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Why Paul Ryan's run as speaker may be short

The House speakership is traditionally a capstone to one's career, but newly inducted House Speaker Paul Ryan is the youngest person to serve in the role in nearly 150 years. With the Republican Party suffering from substantial internal strife, Ryan emerged as the only consensus candidate who could garner sufficient votes to wield the speaker's gavel at this time. However, much like Pope Benedict XVI in the long succession of the papacy, Ryan is more destined to serve as the transition between two eras rather than to create an extensive one of his own.

Reluctant to take on the speakership in the first place, Ryan will most likely focus on accomplishing discrete, key milestones rather than becoming an institution in his own right.

Most notably, Ryan has set his sights on leading efforts to achieve comprehensive tax reform, which is an elusive, once-in-a-generation goal. As chair of the House Ways and Means Committee, he had already begun laying the foundation for an ambitious rewrite of the tax code during the next presidential administration. While Ryan will no longer be able to get as deep into the weeds on tax reform, he will be in a far better position to shepherd the overall legislative process to fruition.

Rep. Paul Ryan (R-WI) leaves after a House Republican Conference meeting October 20, 2015 at the Capitol in Washington, DC.
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Rep. Paul Ryan (R-WI) leaves after a House Republican Conference meeting October 20, 2015 at the Capitol in Washington, DC.

Ryan will nevertheless need to temper his ambitions for his other top priority, entitlement reform, which would seek to contain the mandatory spending that comprises most of the federal budget and for which a vast partisan divide has long obstructed significant changes. He is likely to seek moderate changes to entitlement programs as bargaining chips, rather than pursuing a grand bargain on a complete overhaul, an objective that Ryan's predecessor, John Boehner, repeatedly failed to obtain despite his repeated attempts. Before Ryan assumed the speakership, limited changes to Medicare were used to reach a larger deal on government spending, and future incremental fixes are far more likely than Ryan's sweeping proposal to privatize Medicare.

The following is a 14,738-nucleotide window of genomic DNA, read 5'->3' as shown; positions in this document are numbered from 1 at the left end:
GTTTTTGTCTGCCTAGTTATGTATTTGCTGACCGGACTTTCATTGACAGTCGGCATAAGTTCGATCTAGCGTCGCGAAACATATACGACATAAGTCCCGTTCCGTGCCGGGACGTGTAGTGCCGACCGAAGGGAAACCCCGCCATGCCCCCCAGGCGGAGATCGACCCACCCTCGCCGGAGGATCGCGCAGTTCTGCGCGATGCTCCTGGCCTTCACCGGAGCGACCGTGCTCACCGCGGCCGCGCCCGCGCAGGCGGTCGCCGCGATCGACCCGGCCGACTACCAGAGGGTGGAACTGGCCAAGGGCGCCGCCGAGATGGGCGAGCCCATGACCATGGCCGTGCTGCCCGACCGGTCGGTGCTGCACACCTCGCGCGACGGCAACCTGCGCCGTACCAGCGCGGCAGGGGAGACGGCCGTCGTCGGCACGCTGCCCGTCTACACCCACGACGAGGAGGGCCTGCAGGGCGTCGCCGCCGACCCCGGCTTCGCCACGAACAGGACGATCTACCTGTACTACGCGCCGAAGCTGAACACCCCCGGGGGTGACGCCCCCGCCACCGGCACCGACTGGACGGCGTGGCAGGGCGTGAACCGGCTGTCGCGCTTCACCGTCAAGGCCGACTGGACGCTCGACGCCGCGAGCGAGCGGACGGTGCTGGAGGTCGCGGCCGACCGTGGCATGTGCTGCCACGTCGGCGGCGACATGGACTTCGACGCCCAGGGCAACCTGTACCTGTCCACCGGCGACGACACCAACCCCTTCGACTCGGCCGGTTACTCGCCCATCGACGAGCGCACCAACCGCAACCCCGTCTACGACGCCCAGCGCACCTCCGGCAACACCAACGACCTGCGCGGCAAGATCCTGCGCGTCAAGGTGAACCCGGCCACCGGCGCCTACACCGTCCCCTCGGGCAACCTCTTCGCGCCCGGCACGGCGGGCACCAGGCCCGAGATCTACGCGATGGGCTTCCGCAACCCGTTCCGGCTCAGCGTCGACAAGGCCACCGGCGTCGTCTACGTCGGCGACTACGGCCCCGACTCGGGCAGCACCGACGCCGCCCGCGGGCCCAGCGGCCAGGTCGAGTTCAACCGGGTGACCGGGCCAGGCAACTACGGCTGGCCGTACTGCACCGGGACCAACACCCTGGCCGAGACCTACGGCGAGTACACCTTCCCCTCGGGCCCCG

Although Ryan fashions himself a principled conservative, he has shown himself in recent years to also be a pragmatic dealmaker. For example, he was co-architect of a two-year budget deal that he negotiated with Democratic Senator Patty Murray. Ryan also knows not to bite off more than he can chew. On his round of the Sunday morning shows last weekend, he made clear that he had no intention of pursuing immigration reform while President Obama remains in office. Though, he is unlikely to tackle the issue, even when there is a new occupant in the White House.

Whoever controls the Oval Office next will be a key variable in how long Ryan remains as speaker. If presumptive Democratic presidential nominee Hillary Clinton wins next year's election, which would also give the Democrats a good shot at re-gaining control of the Senate, then Ryan is unlikely to want to overstay his welcome in Washington by being relegated to the role of opposition leader. Instead, once he is able to negotiate comprehensive tax reform with Clinton and heir apparent Democratic Senate Leader Chuck Schumer, Ryan will most likely be ready to move on to greener pastures.

However, if a Republican wins the White House, then Ryan might be more inclined to stay longer in the nation's capital as the GOP's control of both the executive and legislative branches would afford him much greater influence over future federal policymaking.

Either way though, Ryan undoubtedly still harbors presidential ambitions, despite his repeated statements to the contrary. And it is not easy to convert from being speaker to commander-in-chief – in fact, only James Polk has been successful at doing so. That is why Ryan's path to the White House probably runs back through his home state of Wisconsin. Although current Governor Scott Walker is not subject to any term limit, he has demonstrated his own aspirations for higher office. Ryan very well could leave Washington to seek election as governor of Wisconsin, perhaps in 2022. After accomplishing tax reform as speaker and demonstrating his chief executive bona fides in Wisconsin, Ryan would be more than ready to make a run for the highest office in the land.


Commentary by Stephen A. Myrow, managing partner of Beacon Policy Advisors LLC, an independent policy research firm based in Washington, DC. He has served in various government roles, including as a senior Treasury Department official in 2008-2009. Follow him on Twitter @smyrow.